Every year, April 20 is celebrated as World Cannabis Day or World Weed Day. Also referred to as 420 Day in cannabis culture, it is observed as the unofficial holiday by cannabis producers, consumers and advocates from around the world raising their demand to legalize the herb for medicinal and recreational uses. Although cannabis still classified as illegal by federal law in the United States, many US states have legalized the substance for medicinal or recreational use — or both.
In India, cannabis is known by numerous names in India, such as weed, marijuana, bhang, charas, and ganja and it has been used for thousands of years for religious and medicinal purposes. However, under the Narcotic Drugs and Psychotropic Substances Act, 1985(1), the sale and production of cannabis resin (charas) and flowers (ganja) is prohibited, and possession of these drugs is considered a criminal act.
The definition of cannabis under the NDPS Act, however, doesn’t include cannabis seeds and leaves. Hence bhang (made using leaves and seeds) is openly consumed in India on numerous religious occasions. The centre has given the states to regulate and form their own laws relating to consumption, possession, sale or purchase of cannabis leaves and seeds.
Given the numerous benefits of medical cannabis, demands for legalising its use for medicinal purposes is growing stronger. In January 2022, the Centre told the Delhi High Court that there’s no complete ban on cannabis use in the country, and that its medical and scientific use is allowed under the law.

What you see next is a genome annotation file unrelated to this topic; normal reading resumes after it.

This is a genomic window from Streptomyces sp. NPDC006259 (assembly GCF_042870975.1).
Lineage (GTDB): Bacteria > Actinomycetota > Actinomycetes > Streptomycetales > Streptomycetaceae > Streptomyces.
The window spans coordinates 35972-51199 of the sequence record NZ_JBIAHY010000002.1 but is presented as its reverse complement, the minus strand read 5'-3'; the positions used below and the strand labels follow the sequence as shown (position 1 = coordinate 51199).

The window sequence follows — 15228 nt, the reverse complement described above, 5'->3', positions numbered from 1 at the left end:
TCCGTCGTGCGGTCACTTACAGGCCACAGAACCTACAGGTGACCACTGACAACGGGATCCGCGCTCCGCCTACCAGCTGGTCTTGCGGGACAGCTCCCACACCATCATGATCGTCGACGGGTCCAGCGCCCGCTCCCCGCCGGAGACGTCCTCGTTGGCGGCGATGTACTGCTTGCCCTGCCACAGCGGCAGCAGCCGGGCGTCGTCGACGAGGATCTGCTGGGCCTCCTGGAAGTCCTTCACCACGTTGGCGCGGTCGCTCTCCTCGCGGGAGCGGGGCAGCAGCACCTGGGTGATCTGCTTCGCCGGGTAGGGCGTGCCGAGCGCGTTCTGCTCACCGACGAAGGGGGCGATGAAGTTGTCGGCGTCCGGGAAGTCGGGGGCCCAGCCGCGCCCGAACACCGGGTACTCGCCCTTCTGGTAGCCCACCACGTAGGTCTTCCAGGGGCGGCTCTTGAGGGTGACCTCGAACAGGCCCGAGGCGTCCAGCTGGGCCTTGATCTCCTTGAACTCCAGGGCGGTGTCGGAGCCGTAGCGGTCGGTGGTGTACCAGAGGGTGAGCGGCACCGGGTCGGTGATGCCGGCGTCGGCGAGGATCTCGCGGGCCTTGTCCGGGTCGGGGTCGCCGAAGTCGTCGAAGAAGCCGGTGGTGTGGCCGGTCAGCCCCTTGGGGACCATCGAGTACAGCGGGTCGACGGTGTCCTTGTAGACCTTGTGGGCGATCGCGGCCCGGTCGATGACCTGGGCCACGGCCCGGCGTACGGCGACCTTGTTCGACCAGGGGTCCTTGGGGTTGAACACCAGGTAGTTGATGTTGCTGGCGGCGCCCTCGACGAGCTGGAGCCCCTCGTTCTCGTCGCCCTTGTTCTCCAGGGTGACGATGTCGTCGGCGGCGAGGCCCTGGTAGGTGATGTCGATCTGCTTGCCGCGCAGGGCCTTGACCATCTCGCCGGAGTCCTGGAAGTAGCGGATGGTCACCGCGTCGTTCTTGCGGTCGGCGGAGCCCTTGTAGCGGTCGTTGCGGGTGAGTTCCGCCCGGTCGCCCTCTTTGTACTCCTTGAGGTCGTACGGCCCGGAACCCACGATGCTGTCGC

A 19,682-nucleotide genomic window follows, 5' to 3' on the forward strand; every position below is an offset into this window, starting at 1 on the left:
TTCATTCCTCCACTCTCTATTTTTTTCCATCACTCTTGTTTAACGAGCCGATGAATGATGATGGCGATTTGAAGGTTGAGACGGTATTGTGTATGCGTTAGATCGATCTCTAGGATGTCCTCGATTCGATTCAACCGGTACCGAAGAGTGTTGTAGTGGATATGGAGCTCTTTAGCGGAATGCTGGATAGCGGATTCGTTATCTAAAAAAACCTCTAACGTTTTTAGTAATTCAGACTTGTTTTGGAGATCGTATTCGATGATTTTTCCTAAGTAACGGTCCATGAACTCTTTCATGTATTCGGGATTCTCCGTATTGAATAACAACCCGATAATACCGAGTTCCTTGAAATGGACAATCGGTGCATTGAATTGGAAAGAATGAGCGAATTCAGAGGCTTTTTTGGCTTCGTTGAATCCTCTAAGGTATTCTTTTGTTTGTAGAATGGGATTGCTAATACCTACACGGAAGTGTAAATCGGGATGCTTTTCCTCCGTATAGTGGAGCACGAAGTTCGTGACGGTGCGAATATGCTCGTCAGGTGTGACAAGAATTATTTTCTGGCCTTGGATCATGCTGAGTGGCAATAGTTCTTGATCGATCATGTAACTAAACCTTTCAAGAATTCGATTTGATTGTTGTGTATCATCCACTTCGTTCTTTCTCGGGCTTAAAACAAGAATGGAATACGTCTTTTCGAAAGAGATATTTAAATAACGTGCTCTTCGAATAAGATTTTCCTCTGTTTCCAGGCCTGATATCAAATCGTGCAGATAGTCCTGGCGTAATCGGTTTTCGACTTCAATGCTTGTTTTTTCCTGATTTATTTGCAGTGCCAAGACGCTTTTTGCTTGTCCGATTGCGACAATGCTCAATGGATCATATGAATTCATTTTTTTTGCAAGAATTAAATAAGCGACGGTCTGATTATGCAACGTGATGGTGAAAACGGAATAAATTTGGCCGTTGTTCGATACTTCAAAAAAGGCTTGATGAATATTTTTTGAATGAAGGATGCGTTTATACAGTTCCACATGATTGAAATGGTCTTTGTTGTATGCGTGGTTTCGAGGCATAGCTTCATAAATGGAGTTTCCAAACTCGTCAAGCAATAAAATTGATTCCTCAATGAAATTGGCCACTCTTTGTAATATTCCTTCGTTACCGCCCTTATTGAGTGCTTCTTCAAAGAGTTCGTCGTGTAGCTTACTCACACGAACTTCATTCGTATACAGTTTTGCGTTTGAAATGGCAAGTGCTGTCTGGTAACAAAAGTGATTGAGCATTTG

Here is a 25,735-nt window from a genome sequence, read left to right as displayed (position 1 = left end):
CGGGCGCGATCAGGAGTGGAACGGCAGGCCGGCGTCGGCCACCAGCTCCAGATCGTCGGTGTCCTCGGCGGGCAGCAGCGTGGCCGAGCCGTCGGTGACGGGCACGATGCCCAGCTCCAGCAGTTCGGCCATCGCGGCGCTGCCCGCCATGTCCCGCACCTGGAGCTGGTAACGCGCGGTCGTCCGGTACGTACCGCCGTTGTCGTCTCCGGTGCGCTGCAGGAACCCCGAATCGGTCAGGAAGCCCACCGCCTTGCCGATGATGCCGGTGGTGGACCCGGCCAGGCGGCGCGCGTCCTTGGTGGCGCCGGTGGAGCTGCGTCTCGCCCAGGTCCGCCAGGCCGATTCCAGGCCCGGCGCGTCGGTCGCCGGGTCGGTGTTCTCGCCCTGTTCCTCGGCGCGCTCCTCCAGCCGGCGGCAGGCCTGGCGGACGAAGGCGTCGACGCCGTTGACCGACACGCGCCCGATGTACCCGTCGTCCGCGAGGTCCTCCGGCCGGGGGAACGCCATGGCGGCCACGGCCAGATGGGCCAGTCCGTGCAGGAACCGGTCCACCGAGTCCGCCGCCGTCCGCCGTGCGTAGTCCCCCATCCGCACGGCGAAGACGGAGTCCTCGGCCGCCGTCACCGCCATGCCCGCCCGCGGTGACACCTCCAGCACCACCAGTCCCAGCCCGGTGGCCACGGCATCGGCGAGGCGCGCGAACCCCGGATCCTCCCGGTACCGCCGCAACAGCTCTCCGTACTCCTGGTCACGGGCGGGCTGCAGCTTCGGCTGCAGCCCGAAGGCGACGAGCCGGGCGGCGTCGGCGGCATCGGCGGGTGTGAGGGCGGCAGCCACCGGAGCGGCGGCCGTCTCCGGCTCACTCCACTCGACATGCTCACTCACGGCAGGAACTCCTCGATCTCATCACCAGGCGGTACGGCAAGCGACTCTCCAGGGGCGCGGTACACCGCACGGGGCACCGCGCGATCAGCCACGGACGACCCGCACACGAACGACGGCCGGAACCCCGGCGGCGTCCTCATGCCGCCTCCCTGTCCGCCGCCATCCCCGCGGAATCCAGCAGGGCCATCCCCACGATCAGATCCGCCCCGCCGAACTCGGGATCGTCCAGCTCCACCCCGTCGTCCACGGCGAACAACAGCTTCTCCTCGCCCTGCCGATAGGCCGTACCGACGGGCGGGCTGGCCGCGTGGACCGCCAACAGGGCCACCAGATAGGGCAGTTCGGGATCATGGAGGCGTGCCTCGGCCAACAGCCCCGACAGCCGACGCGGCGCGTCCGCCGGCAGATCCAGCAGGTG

Here’s what leaders in the India’s medical cannabis industry say about legalization and commercialization of medical cannabis.
Legalization of medical cannabis has become a necessity in India
Shivam Singhee, Co-founder and CEO, AWSHAD says, “The legalization of medical cannabis in India is not an option anymore, in fact it has become a necessity. In order to revolutionize the health sector in the country, there is a need of progressive policies on the use of medical cannabis. Over the years, the health and wellness products derived from cannabis have demonstrated to be game changers and they can provide relief in several day-to-day problems.”
“There is a need of bridging the gap of knowledge and communication between the experts and the lawmakers which will help the business holders in communicating on ground reality. It will also facilitate the lawmakers in understanding the problems which the business sector is facing and to amend the regulations accordingly,” Singhee adds.
AWSHAD is a healthcare wellness startup excelling in the medical field through the help of Medical Cannabis.
India should recognise the potential of medical use of Cannabis
According to Varun Rungta, General Secretary, PIMCHA, the global demand for cannabis derived medicines is increasing, but India’s medical cannabis industry is not ready to compete in the international market.
He opines that while interest in the cannabis space is growing in India, the lack of preparedness structurally and legally has delayed the growth of this sector.
He cites the example of countries which have adopted a more nuanced approach to medical cannabis derived drugs, with mainstreaming of CBD topical products, over-the-counter oils, tinctures and capsules.
Recognizing the potential of medical use of cannabis and legalizing can not only help reduce the country’s disease burden, but also increase its share of exports, create employment opportunities, and a new source of income for our farmers, he adds.